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BMJ Open. 2018 Oct 25;8(10):e023375. doi: 10.1136/bmjopen-2018-023375.

A qualitative exploration of information-seeking by electronic nicotine delivery systems (ENDS) users in New Zealand.

Author information

Cancer Society Social and Behavioural Research Unit, Department of Preventive and Social Medicine, University of Otago, Dunedin, New Zealand.
Department of Public Health, University of Otago, Dunedin, New Zealand.
Department of Marketing, University of Otago, Wellington, New Zealand.
Center for Tobacco Control Research and Education, University of California San Francisco, Dunedin, New Zealand.
School of Public Health, Georgia State University, Atlanta, Georgia, USA.



Given recent increases in awareness and uptake of electronic nicotine delivery systems (ENDS), we aimed to explore ENDS users' information needs and search behaviours and whether information gaps exist.


Qualitative study using semistructured interviews that probed participants' smoking behaviours and ENDS use; data in this study examine ENDS information-seeking behaviours. We used qualitative description to analyse interview transcripts.


We recruited 39 current ENDS users (20 dual users and 19 exclusive ENDS users who reported having previously smoked cigarettes regularly) aged 18 and over, from three urban centres in New Zealand.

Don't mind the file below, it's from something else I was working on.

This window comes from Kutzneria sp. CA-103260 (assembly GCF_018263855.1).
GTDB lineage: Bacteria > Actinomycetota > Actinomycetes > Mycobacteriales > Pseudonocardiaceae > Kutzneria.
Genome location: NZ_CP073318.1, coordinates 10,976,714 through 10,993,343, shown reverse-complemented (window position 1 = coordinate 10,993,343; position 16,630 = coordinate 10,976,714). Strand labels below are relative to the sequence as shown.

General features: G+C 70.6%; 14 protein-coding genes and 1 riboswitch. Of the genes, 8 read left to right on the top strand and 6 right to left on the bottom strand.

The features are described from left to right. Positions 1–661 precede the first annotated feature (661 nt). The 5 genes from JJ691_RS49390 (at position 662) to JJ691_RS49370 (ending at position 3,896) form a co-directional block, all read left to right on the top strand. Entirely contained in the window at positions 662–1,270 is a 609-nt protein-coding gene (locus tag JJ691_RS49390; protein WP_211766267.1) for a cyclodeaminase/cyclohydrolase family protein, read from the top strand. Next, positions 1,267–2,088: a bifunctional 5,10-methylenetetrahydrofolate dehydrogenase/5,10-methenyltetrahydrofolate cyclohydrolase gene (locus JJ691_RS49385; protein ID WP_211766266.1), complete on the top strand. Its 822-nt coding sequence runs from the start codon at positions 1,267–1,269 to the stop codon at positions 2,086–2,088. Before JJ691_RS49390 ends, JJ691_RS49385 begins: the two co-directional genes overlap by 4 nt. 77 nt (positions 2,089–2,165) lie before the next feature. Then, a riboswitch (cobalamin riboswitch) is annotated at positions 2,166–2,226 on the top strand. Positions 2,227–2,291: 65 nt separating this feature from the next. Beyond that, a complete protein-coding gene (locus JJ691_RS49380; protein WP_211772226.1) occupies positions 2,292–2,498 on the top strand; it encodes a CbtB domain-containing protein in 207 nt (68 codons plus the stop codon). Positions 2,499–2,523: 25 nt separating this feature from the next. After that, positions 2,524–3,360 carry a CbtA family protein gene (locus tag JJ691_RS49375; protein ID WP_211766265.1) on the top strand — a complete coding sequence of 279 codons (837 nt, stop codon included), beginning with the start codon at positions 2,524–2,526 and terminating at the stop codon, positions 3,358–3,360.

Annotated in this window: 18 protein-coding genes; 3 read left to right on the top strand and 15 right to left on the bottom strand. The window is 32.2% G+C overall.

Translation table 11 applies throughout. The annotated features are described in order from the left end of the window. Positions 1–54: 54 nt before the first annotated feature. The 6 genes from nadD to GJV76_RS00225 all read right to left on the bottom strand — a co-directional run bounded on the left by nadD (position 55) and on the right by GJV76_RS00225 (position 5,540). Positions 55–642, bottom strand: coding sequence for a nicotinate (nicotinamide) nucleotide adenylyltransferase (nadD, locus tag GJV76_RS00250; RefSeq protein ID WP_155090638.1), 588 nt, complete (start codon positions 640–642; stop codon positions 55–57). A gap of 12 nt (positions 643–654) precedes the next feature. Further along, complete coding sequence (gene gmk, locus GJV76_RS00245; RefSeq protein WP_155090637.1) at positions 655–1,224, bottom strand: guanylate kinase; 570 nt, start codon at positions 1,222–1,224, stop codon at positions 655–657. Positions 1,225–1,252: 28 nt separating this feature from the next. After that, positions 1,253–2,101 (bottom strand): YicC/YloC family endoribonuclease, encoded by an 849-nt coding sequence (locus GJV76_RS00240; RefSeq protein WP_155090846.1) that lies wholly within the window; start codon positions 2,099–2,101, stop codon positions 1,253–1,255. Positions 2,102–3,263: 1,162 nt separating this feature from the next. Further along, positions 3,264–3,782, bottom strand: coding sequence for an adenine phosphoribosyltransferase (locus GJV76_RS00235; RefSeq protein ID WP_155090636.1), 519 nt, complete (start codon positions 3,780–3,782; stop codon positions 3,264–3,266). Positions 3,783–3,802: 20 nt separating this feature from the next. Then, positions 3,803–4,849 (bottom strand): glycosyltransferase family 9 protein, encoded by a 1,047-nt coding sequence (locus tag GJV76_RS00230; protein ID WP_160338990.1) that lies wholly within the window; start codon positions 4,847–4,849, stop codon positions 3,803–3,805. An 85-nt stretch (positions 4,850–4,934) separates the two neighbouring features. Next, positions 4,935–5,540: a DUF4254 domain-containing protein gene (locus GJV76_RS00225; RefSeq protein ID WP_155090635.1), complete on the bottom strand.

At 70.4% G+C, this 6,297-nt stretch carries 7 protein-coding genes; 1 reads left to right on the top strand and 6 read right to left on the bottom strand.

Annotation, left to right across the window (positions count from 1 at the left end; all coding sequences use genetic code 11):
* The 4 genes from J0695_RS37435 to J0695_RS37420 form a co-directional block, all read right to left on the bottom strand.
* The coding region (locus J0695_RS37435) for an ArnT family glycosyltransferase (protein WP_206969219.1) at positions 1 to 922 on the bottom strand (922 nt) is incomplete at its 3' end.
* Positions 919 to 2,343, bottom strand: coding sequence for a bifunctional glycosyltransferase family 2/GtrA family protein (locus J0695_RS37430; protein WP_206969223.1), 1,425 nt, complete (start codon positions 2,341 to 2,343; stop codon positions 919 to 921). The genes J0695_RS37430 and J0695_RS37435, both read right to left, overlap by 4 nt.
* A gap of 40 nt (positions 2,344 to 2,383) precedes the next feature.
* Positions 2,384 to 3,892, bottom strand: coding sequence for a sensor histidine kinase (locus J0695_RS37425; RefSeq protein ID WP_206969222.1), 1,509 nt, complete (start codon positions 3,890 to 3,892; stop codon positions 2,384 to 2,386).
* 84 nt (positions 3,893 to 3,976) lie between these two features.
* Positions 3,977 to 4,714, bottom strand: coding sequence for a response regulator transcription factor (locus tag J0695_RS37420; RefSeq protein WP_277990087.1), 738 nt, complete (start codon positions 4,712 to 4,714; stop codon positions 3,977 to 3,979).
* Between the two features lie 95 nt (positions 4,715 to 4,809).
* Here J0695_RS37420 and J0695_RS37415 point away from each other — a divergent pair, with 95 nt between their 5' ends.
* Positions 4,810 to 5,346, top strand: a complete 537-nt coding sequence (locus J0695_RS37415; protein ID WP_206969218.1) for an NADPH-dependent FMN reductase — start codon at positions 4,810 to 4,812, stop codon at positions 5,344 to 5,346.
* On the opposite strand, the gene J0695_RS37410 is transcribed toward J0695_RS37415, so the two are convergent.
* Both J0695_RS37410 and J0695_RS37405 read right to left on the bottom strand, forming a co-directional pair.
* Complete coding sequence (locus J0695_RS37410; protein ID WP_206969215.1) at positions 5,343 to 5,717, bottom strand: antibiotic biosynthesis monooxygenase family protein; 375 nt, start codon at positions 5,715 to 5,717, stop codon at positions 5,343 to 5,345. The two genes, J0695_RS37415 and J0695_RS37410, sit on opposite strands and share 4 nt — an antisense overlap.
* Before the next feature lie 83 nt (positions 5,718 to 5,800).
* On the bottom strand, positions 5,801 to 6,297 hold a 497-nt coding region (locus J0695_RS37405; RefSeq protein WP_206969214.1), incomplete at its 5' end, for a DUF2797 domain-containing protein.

Several participants used Google to search for information on ENDS' health effects, but described the material they retrieved as vague or contradictory. Some interpreted the absence of information on long-term health effects as evidence ENDS did not pose potential health risks, and several perceived e-liquids as benign. Many relied on information sourced from other ENDS users, gleaned from online forums, YouTube or from discussions with friends and acquaintances; these sources typically presented ENDS positively. Several participants found specialist ENDS retailers provided valuable advice; non-specialist store staff generally lacked detailed product knowledge and sometimes offered inaccurate information.


People seeking information on ENDS' health effects are more likely to retrieve recommendations, product reviews and endorsements from online sources or through exchanges with other users, than they are to find scientific data. Health authorities could help meet potential users' information needs by, first, creating and frequently updating objective lay summaries of the latest scientific evidence; second, by mandating licensing for retailers with guidelines to disclose uncertainty over ENDS' efficacy for cessation and longer-term health effects, and the need for complete substitution of ENDS for combustible cigarettes among those who use these products.


ENDS; e-cigarettes; electronic cigarettes; information; smoking; tobacco

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Conflict of interest statement

Competing interests: None declared.

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